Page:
After this Onclick handler executes, PDF file opens in your browser. You now have prefilled values for FirstName and LastName in the PDF form and you can further change them so as to fill other form fields. After you click the form's submit button the data is submitted as FDF stream to the server (to the location hardcoded in PDF file - in our example ProcessFDF.ashx). The ProcessFDF.ashx file is HTTP handler file used to process the submitted data. Let's look at it's ProcessRequest method.

   1:  private readonly string pdfFormFileName = "PDFForm_print.pdf";    
   2:   
   3:  public void ProcessRequest (HttpContext context) {
   4:      string contentType = context.Request.ContentType;
   5:   
   6:      if (String.Compare(contentType, "application/vnd.fdf", true) == 0)
   7:      {
   8:          ProcessFDFRequestFlattenPDF(context);
   9:      }
  10:      else
  11:      {
  12:          context.Response.ContentType = "text/plain";
  13:          context.Response.Write("Not a FDF request");
  14:      }
  15:  }
  16:   
  17:  private void ProcessFDFRequestFlattenPDF(HttpContext context)
  18:  {
  19:      MemoryStream pdfFlat = new MemoryStream();
  20:   
  21:      PdfReader pdfReader = new PdfReader(context.Request.MapPath(pdfFormFileName));
  22:      PdfStamper pdfStamper = new PdfStamper(pdfReader, pdfFlat);
  23:   
  24:      // bind fields from fdf...
  25:      FdfReader fdfReader = new FdfReader(context.Request.InputStream);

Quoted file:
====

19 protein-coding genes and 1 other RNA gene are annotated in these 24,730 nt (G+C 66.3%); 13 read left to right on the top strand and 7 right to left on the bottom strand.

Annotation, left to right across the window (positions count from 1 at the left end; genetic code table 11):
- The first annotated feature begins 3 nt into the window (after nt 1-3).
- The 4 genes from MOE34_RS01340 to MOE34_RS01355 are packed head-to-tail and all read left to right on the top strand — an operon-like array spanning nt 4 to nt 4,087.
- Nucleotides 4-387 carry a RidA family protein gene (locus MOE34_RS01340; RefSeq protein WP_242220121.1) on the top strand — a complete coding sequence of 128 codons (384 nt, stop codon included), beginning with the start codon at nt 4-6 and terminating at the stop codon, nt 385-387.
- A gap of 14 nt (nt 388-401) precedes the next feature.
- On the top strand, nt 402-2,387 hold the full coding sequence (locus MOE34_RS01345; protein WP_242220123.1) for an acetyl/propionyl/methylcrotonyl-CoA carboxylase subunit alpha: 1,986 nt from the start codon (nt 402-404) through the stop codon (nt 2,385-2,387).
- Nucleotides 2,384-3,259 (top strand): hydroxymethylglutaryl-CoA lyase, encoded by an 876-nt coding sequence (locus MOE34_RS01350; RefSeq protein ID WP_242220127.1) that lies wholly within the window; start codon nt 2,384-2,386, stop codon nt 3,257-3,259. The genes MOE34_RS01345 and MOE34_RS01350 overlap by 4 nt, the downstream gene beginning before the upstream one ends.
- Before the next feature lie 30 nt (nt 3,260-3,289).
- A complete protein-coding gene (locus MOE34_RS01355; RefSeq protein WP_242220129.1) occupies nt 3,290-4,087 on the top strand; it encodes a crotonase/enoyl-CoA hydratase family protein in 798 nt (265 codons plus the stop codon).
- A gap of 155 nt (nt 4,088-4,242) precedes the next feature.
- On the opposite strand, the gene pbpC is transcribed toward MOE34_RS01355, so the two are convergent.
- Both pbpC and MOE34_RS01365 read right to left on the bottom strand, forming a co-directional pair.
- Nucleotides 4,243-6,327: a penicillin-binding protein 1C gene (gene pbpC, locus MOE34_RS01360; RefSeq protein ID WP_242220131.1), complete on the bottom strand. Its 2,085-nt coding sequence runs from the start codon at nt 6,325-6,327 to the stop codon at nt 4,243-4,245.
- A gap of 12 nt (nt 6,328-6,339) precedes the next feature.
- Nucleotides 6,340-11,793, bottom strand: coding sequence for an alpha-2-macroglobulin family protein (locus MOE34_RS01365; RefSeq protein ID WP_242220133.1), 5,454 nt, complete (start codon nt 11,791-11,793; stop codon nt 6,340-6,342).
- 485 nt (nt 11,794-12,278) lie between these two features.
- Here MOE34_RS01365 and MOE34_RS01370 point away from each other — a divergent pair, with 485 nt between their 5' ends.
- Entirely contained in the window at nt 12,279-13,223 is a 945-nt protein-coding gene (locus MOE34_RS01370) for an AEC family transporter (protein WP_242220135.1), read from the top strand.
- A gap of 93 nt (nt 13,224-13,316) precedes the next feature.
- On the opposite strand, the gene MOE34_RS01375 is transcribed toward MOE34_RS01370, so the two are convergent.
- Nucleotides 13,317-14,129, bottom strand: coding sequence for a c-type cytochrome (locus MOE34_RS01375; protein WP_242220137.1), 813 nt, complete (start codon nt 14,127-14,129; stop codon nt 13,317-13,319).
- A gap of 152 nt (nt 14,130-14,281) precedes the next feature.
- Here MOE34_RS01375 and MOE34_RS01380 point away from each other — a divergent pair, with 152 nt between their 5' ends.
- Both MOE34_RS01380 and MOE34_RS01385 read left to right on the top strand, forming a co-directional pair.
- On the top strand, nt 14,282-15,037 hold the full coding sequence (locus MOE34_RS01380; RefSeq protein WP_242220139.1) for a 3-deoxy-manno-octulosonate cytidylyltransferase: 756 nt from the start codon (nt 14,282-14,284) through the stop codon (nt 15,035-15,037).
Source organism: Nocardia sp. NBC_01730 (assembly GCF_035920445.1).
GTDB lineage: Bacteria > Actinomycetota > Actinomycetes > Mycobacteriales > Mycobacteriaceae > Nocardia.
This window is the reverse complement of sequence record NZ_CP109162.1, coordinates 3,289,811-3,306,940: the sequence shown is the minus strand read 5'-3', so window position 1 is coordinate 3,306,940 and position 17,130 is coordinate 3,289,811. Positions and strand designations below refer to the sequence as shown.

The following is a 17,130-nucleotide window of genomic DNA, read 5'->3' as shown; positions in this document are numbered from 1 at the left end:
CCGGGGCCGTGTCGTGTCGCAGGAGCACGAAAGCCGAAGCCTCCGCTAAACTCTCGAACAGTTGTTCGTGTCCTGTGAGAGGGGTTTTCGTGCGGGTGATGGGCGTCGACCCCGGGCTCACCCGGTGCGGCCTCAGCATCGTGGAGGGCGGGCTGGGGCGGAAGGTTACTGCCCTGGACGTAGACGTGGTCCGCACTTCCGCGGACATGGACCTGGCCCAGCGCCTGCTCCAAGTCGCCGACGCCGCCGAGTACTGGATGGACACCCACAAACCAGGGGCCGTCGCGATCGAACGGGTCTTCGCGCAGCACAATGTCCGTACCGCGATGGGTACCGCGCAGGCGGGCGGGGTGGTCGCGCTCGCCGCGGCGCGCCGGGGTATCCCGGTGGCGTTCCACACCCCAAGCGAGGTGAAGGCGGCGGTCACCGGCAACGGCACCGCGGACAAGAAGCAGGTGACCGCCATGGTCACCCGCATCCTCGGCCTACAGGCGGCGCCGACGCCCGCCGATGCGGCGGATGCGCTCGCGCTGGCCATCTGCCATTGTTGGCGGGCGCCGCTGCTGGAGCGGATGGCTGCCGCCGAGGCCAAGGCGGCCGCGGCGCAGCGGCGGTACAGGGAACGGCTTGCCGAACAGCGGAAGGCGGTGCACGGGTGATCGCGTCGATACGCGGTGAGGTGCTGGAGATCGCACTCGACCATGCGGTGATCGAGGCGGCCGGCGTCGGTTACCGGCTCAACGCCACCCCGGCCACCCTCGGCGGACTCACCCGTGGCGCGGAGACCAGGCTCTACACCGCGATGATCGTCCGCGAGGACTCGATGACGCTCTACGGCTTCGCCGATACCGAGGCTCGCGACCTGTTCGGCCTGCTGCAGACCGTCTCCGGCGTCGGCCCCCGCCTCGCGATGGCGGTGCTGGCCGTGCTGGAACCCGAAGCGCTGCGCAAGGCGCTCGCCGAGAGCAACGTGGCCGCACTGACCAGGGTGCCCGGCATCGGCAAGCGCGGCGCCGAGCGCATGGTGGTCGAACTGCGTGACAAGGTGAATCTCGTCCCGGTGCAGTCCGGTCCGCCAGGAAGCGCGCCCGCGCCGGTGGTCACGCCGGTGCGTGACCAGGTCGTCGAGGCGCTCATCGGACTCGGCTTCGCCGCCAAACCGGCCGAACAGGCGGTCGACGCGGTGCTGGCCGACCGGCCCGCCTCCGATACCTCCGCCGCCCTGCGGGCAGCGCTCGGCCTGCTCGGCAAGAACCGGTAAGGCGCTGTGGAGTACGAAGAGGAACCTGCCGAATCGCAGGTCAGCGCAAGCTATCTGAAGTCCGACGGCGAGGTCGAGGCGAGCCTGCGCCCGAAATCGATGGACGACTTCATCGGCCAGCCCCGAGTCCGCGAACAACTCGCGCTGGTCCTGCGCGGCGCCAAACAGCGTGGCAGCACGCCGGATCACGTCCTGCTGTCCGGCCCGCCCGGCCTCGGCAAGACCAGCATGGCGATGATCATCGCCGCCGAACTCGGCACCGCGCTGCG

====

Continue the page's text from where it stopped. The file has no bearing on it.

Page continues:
26:   
  27:      AcroFields pdfForm = pdfStamper.AcroFields;
  28:      pdfForm.SetFields(fdfReader);
  29:      
  30:      pdfStamper.FormFlattening = true;
  31:      pdfStamper.Writer.CloseStream = false;
  32:      pdfStamper.Close();
  33:   
  34:      context.Response.ContentType = "application/pdf";
  35:      context.Response.AddHeader("Content-disposition", "attachment; filename=FlatPDFForm.pdf");
  36:      
  37:      pdfFlat.WriteTo(context.Response.OutputStream);
  38:      pdfFlat.Close();
  39:  }

The ProcessRequest method tests for correct submited content type and if it's set correctly to application/vnd.fdf processes this request. We just flatten this FDF stream with our PDF form file and send the flattened PDF file back to the client's browser. You may have noticed we are using another PDF form file here PDFForm_print.pdf. This file is basically the same as the one in previous step, only without TextBox black borders. The logic is quite straightforward, PdfReader is used to read PDF form file and PdfStamper created for this file. The stampers FormField collection is set to our submited FDF request and finally the PDF Form and FDF stream are merged together in one noneditable PDF file. This file is streamed back to the client's browser this time as an attachment.

As you can see this is quite easy. This technique works fine with Adobe Acrobat generated PDF Forms. There are some problems with iTextSharp and Adobe Distiler forms, because it generates some weird tags. This was only a demo, so please keep in mind real world application would need some additional erro checking and stuff like that.